Editorial note: This article contributes to the discussion on the merits and drawbacks of digital visualisation of cultural heritage, initiated in the September 2006 issue of the 3DVisA Bulletin. Here, Hilary Canavan offers a damning criticism of Hanna Buczynska-Garewicz's article, Illusions of Virtual Reality, published in September 2007. Refering to the technology of computer modelling as impressive and useful, and not doubting its future developement, Buczynska-Garewicz expressed concern with virtual recreations of the past which pretend to be true to human experience of lived time and space, as seen from a phenomenological perspective.
MISREADING VIRTUAL REALITY
Hilary Canavan refutes Hanna Buczynska-Garewicz's criticism of virtual reconstructions of heritage
Reading Hanna Buczynska-Garewicz's condemnation of three-dimensional visualisation in general and the Cerveteri Reborn project in particular in the September 2007 issue of the 3DVisA Bulletin, is certainly a jolting experience for a student new to the digital humanities and 3D visualisation. For Buczynska-Garewicz, the fallacy that drives 3D visualisation projects, and simultaneously seals their shared fate as misguided endeavour, is the belief that a virtual reality can replace or improve upon the fragmentary archaeological remains of today and the experience of visiting ruins in situ to better understand the flesh and blood, bricks and mortar reality of the distant past.
This retort endeavours to show that if this belief conditions any 3D visualisation projects at all, it certainly does not condition Cerveteri Reborn or indeed, any scholarly or sensitive visualisation extant today. And by dint of a very close reading of Buczynska-Garewicz's contribution to the 3DVisA Bulletin, what follows furthermore aims to highlight more fundamental problems relating to the (sometimes wilful) misunderstandings, misrepresentations and laxity of rigour that can negatively condition the reception of academic 3D visualisations in a fashion without parallel in the serious criticism of resources in more traditional media.
Emerging warrior-like from the phenomenological explanation of the concept of presencing, in the first paragraph, Buczynska-Garewicz launches 'some sceptical notions regarding the utilisation of 3D visualisation'. The opening salvo draws strength from her opposition's perceived inability to appreciate the paucity of a virtual experience when compared with the cognitively and emotionally 'fruitful', real-life experience of being amongst modern-day ruins. From this she deduces rather jarringly, 'the virtual reality constituted by computer pretends to be "the reality as it truly was"'. This is immediately followed by the wildly far-fetched and entirely unsubstantiated assertion:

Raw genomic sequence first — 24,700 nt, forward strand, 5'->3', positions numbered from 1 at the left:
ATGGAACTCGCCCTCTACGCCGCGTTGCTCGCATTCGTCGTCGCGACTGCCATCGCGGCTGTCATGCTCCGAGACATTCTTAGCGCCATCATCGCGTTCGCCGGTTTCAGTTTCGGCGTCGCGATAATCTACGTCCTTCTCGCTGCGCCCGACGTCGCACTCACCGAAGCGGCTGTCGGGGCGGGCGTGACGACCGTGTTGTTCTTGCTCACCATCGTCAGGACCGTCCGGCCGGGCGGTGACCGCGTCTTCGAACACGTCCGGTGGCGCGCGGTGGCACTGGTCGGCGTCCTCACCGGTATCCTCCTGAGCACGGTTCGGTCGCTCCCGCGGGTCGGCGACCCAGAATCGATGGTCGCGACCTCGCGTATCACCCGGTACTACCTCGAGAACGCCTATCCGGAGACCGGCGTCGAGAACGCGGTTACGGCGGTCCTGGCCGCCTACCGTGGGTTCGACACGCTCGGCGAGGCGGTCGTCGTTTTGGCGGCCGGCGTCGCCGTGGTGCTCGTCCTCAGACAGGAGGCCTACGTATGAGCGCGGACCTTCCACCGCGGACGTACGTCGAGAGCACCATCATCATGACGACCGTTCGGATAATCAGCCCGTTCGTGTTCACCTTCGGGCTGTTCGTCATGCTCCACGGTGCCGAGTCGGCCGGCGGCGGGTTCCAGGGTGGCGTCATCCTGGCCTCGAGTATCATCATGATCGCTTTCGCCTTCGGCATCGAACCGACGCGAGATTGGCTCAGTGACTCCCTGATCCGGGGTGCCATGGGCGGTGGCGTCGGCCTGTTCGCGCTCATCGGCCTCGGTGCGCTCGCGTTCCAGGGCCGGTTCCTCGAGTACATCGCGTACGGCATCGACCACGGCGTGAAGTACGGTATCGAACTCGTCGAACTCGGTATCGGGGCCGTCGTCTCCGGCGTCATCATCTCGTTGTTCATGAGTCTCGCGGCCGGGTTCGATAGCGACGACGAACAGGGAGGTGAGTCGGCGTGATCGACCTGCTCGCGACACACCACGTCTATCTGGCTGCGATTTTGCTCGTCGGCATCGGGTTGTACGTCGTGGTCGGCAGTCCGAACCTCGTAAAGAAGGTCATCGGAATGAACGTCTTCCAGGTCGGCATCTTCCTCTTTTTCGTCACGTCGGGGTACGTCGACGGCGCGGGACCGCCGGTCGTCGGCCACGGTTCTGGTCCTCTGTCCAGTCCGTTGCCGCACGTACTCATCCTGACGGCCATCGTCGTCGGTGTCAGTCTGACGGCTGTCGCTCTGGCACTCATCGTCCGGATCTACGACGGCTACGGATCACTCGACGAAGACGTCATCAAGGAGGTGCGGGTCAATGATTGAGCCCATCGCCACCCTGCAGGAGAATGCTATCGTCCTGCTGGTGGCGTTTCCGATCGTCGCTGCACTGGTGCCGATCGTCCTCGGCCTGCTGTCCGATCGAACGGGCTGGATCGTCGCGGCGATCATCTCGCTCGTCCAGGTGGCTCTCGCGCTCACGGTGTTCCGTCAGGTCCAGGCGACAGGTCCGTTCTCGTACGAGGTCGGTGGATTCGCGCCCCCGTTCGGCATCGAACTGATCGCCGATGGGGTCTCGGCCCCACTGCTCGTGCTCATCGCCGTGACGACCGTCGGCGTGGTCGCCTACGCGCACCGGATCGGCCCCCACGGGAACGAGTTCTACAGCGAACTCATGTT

'So, illusion replaces reality. My objections to the numerous abuses (not use, but abuse) of the 3D visualisations of cultural historical heritage are against the pretentious claim that the model is (or can be) a faithful or complete copy of a no longer existing reality, and the impoverishment of human experience of time and space by an attempt to "visualise the invisible". Re-create stays in opposition to interpret or to understand.'
That computer-based, virtual experiences and real-life, lived experiences are innately different would seem to be a truism hardly worth mentioning if it were not for Buczynska-Garewicz's insinuation that creators of 3D visualisations assume as their ultimate objective the creation of a computer-based illusion so convincing and total in its perceived reality that it transcends or supersedes lived reality. In this scenario, reality itself becomes an obstacle to be overcome, rather than the starting point and source from which virtual reality itself entails. Would we presume the same dark motivations of narrative works of history, archaeological surveys, architectural drawings, or even of photographs or films, which by virtue of their more exacting mimetic capacities, elicited not dissimilar accusations of having a duplicitous relationship with the real, once upon a time? But that's old hat. That the acts of writing descriptively, compiling, comparing and extrapolating quantitative and qualitative data, making analogue and digital, static or moving two-dimensional representations – whether realistic, imagined, straightforward or highly manipulated – are all accepted forms of conveying interpretation is, again, old hat. Whether such interpretations improve, confuse or are of negligible value to understanding is to be determined by academic subject communities and others who look carefully at the rationale, supporting and corroborating evidence and reasonableness of a given interpretation. Scholarly 3D visualisations too are interpretations, the best of which make no secret of their existence as such and are equally deserving of robust academic evaluations that scrutinise them alongside an extended family of varied interpretations presented in a variety of media in ways that meaningfully progress dialogue and debate.